Recently in a Jihad Watch comments field, a JW reader named "Bunty Hoven" replied to a comment from Sassan Darian (unsurprisingly, from his name, defending the "Persian People"):
I'm not going to comment on whether the killing was an honor killing or not, but it was interesting that you said "Iranians are not religious (the people, not the regime)". I'm not sure exactly why but I always suspected as much. It makes it extra tragic that they live under religious tyranny. I hope and pray for the day when Iranians are free.
Also recently, I noted in the comments field of the new blog of a Muslim "closet apostate" who calls herself "Liberated One", a reader wrote, in response to my persistent doubts about Muslims in general:
Just look at iran, the majority of the people is sick of islam but they live subjugated by a ruling minority of religious tyrants.
There's no solid indication that a majority of Iranian Muslims have grown sick of Islam. They are only sick of the current regime. They still don't realize what their real addiction is that they need to kick: Islam itself. Diana West amply showed reasons why we should be skeptical of the stubbornly popular notion within the anti-Jihad movement that Iranian Muslims are somehow different from all other Muslims:
Take a Breath on Iran
Iran's Protests "Not Meant to Be Anti-Islamic"
"Their Jail is Islam, and Changing the Thug from One Warden to Another Won't Set Them Free"
Blushing for Bret
And she wrote and documented much, much more. More recently, she reported that a recent Pew poll has found that a whopping 83% of the Iranian People support Sharia law (hat tip to Andrew Bostom).
Debbie Schlussel also wrote on this:
Not Easy Being "Green"
I summarized some of the issue in my essay The Persian Flu.
More generally, during this long "Arab Spring" this past year, I've noticed quite a few people within the ragged edges of the anti-Islam movement who, although remaining appropriately skeptical of "The People" (i.e., Muslims) in Libya, Morocco, Tunisia, Egypt, Syria, Yemen, etc., suddenly develop a case of amnesia about The Persian People (i.e., Muslims), and point to Iranian demonstrations as a great sign of hope that the Iranian regime -- and its Islam -- will soon be toppled.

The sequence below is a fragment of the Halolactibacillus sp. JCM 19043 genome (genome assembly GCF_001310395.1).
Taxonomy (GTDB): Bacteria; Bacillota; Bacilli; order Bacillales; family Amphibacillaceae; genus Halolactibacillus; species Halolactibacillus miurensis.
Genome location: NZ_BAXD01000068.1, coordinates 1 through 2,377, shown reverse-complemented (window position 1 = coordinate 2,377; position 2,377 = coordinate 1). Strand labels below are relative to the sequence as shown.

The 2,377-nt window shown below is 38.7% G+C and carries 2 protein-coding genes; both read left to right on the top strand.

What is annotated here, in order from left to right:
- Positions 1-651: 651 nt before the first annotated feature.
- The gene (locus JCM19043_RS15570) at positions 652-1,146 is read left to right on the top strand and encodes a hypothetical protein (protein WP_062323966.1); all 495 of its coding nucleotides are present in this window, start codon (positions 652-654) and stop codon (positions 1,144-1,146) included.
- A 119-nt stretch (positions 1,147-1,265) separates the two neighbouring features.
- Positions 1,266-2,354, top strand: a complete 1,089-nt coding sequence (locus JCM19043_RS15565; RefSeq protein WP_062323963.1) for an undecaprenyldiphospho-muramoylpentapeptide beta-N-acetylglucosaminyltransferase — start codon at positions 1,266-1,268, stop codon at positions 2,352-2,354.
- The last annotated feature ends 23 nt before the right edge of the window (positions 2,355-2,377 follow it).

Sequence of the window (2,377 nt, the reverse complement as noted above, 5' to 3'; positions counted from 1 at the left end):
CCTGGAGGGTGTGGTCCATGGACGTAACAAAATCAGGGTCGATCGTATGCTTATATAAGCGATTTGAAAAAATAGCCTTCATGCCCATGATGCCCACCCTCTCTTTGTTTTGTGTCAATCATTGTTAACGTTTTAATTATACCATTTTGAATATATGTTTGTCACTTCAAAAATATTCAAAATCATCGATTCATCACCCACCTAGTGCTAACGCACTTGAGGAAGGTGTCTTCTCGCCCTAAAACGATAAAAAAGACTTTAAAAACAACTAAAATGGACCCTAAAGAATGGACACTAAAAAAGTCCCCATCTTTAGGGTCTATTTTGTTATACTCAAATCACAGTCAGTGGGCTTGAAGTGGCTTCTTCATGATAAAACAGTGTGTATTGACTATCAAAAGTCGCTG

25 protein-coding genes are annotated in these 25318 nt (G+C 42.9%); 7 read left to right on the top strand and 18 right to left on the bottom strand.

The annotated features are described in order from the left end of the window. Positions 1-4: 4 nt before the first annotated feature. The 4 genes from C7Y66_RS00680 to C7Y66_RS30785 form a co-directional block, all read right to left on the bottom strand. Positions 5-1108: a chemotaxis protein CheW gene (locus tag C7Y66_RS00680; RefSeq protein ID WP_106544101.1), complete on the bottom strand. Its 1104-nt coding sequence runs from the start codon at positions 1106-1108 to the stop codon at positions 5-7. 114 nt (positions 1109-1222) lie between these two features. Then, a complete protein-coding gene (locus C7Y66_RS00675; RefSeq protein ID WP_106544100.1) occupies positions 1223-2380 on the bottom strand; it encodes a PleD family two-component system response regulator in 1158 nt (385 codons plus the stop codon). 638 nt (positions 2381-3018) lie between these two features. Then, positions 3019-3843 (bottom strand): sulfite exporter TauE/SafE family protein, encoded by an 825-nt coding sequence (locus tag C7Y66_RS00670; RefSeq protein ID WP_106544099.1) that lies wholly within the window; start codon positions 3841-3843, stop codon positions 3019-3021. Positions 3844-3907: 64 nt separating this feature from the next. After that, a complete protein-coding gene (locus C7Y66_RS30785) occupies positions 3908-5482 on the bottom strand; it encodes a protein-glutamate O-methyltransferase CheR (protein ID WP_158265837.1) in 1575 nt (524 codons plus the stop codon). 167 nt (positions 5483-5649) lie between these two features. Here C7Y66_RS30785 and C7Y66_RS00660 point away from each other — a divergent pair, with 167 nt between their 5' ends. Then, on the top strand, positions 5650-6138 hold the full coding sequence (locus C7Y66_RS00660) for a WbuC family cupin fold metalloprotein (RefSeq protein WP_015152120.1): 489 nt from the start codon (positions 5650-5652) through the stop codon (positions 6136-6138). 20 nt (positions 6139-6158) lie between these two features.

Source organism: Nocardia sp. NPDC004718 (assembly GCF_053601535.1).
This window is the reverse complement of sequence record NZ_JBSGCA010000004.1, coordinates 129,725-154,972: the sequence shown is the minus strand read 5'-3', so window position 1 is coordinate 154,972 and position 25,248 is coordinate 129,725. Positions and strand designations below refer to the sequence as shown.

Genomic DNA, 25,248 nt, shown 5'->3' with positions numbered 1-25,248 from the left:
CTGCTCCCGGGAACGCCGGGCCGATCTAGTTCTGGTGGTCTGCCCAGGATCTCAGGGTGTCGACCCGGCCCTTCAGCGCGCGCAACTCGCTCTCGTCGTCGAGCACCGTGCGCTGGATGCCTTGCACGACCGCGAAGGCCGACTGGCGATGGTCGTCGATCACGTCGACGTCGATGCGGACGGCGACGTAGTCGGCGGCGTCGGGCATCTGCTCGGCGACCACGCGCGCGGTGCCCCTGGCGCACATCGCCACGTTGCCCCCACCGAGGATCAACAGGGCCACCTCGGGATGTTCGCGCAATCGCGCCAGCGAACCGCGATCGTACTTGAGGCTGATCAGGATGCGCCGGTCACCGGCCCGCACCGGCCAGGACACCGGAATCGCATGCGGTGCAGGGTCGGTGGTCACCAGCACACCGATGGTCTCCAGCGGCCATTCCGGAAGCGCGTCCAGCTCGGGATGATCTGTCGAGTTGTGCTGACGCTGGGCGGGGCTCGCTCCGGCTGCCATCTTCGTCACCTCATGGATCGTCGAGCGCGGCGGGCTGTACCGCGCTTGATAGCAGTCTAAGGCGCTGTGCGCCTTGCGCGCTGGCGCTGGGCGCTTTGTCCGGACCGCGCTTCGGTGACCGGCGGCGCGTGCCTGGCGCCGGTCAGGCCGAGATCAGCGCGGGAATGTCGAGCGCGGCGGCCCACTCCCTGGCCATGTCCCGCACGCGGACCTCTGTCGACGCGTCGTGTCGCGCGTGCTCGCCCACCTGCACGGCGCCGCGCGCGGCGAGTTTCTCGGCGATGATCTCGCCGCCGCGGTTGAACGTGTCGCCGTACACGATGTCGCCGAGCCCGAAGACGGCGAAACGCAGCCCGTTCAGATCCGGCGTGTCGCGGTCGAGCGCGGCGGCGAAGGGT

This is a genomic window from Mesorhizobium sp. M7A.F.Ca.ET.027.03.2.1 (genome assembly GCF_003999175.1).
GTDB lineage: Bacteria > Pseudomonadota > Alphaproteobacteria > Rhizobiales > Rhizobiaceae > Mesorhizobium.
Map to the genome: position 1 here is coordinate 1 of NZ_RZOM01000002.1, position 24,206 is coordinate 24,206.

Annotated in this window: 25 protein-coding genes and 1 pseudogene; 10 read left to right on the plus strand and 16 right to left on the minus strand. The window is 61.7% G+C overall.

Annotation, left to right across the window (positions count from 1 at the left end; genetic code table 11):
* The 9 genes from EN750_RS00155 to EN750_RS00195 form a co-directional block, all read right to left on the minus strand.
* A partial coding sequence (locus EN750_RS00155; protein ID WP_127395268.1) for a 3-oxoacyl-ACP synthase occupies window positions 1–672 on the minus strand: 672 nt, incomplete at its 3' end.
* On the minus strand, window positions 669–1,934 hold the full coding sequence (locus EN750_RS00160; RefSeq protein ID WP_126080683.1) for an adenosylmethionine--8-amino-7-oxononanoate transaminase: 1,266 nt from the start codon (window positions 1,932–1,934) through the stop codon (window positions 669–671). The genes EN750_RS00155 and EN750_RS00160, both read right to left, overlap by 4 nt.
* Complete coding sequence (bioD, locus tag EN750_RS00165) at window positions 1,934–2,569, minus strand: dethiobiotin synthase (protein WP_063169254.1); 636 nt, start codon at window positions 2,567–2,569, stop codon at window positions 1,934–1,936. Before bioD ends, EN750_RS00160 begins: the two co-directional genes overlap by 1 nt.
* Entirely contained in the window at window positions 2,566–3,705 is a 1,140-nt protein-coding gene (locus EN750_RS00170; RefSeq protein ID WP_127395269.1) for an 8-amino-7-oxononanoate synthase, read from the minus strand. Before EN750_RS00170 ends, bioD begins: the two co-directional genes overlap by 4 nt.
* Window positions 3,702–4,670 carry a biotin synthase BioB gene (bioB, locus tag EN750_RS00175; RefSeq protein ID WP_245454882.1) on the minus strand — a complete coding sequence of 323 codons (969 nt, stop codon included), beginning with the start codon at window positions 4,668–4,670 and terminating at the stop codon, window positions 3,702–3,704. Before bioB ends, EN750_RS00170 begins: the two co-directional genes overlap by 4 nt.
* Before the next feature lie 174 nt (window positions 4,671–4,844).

Robert Spencer, for example, had the appropriate reflex response to the Libyan demonstrators shouting Allahu Akbar! in their recent "democratic" overthrow of Kaddafi's regime -- and yet, when Persians did it (during the demonstrations of 2009), he gyrated gymnastically to find ways to excuse such Islamically supremacist ejaculations and find them hopeful. (And more recently, Spencer has repeatedly retailed the notion that the millions of protestors of President Morsi in Egypt are "pro-democracy" "secularists".)
What these various Persian flu victims need is to get to their Hesperado Pharmacy ASAP, get their shots, bulk up on medications, take a few days off work, go home, have a few cups of hot chamomile tea under a blanket, and try to sleep off this ridiculously naive and ungrounded optimism they maintain about the Persian People.
Finally, in this general context, a long-time reader of my blog (and long-time commenter on Jihad Watch) named "Nobody" has noted a crucially pertinent historical fact (though it still requires a citation for verification). During approximately the 13th to the 14th centuries, after Persia had long been Islamized for a good 500 years, Persia experienced an interesting opportunity, a window of time lasting some 8 generations, during which non-Muslim Mongols invaded and conquered Persia, and offered the Persian people unprecedented religious freedom:
When Persia was conquered by the non-Muslim Mongols and the center of the Ilkhanate empire of Hulegu Khan, the local Infidels -- Zoroastrians and Christians -- had full religious freedom that they didn't have under the intial Arab rule or subsequent Safavid rule. The Persians -- who were by then overwhelmingly Islamized -- did not revert, even though they had no Islamically driven incentives not to. For the first 8 generations of the Ilkhanate, Persia was a non-Islamic state, but the people chose to remain Muslims. It was only after the 9th Ilkhanate ruler married a Muslimah princess and embraced Islam that the Ilkhanate too Islamized, destroying that opportunity. Luckily, that disease did not spread as far as Mongolia.